|Date:||28 November 2012|
Dr Peter Stanfield (Film Studies, Kent).
'Intent to speed: cyclical production, topicality and the 1950s hot rod movie'
LICA 'Contemporary Arts Thinking' seminar
Wednesday, November 28th, 5pm
Bowland North, seminar room 22
Abstract:This paper tracks the emergence, consolidation and dissolution of the short cycle of hot rod movies that was exhibited from 1956 to 1958. The aim is to explore this cycle's connection to topical issues and show how filmmakers used timely subjects. The paper examines the media frenzy that whirled around the subculture of hot rodding and the sensationalist marketing strategies used to promote the films, which are linked to exhibition in drive-in theatres. There is an extraordinary mismatch between the thrills promised by the sales pitch for the films and the pedestrian action of the films themselves. While showing intent to speed, few examples of the cycle actually delivered on the promise to thrill. Finally, questions of turnover and the speed of production are considered. What draws these areas of interest together is a series of enquiries about what made hot rods and hot rod culture useful to film producers and audiences.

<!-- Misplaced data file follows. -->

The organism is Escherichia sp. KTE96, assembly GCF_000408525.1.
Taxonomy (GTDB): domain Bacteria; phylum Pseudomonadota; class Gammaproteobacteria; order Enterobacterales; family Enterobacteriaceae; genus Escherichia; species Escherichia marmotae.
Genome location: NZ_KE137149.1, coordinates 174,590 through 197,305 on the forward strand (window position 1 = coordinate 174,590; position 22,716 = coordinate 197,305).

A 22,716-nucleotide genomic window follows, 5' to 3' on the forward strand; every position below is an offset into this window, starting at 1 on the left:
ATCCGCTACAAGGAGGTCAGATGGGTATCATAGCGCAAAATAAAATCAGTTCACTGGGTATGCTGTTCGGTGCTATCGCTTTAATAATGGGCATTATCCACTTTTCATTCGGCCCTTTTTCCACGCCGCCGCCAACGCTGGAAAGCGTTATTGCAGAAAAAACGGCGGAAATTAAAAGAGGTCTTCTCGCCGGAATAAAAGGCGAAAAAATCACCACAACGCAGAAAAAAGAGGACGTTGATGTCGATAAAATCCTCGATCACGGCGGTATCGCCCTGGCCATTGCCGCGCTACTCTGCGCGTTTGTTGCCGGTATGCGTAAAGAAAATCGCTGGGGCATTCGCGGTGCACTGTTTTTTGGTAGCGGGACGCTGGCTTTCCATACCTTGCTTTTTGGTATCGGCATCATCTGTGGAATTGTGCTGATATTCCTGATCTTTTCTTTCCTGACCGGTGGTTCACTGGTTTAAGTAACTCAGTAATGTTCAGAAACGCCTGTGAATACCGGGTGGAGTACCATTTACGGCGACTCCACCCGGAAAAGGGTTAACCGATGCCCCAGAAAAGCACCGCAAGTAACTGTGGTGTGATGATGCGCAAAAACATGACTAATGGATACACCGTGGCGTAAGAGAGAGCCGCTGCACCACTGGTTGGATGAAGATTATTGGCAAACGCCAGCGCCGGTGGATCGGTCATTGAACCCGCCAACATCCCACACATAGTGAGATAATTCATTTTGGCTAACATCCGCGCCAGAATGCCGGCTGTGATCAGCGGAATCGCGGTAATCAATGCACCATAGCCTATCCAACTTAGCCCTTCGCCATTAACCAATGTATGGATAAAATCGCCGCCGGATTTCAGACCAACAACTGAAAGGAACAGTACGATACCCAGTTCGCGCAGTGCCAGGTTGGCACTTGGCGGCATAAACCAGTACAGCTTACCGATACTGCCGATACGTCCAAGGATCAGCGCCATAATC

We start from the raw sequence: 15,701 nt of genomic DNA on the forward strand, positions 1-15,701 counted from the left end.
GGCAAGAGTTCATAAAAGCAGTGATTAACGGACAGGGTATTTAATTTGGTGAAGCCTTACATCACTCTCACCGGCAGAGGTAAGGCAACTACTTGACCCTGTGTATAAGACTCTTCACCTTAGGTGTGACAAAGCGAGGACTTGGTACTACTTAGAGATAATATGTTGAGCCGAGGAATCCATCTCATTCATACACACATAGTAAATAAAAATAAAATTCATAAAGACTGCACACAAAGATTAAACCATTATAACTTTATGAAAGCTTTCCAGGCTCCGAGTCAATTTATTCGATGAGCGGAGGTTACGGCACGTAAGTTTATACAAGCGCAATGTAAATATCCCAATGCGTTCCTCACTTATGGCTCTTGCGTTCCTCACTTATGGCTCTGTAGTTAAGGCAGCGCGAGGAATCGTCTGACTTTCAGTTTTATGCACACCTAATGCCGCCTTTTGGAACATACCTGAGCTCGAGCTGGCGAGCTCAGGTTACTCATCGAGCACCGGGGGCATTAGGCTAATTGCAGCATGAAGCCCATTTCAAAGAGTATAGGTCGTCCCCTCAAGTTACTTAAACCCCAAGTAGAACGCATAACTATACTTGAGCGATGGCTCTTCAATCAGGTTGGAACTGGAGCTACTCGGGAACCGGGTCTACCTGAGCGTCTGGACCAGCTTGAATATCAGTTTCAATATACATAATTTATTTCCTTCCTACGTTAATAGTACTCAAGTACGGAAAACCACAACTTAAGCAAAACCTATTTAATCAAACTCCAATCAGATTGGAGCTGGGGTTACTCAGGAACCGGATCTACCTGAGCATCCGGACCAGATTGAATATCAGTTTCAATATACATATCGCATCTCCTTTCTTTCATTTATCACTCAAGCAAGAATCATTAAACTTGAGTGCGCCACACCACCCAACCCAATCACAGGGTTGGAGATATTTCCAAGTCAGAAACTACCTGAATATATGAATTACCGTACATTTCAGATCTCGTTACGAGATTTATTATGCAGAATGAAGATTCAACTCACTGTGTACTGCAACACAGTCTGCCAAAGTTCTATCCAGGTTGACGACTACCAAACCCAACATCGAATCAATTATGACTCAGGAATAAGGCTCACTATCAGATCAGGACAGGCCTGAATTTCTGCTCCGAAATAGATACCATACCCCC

Peter Stanfield's most recent publication is Maximum Movies, Pulp Fictions (2011, Rutgers U.P.),which explores the relationship between hard boiled crime fiction and cinema. His research covers the areas of cultural history, film studies, media studies, and American studies.
All are welcome to attend this talk.
|Who can attend:||Anyone|
|Organising departments and research centres:||Lancaster Institute for the Contemporary Arts|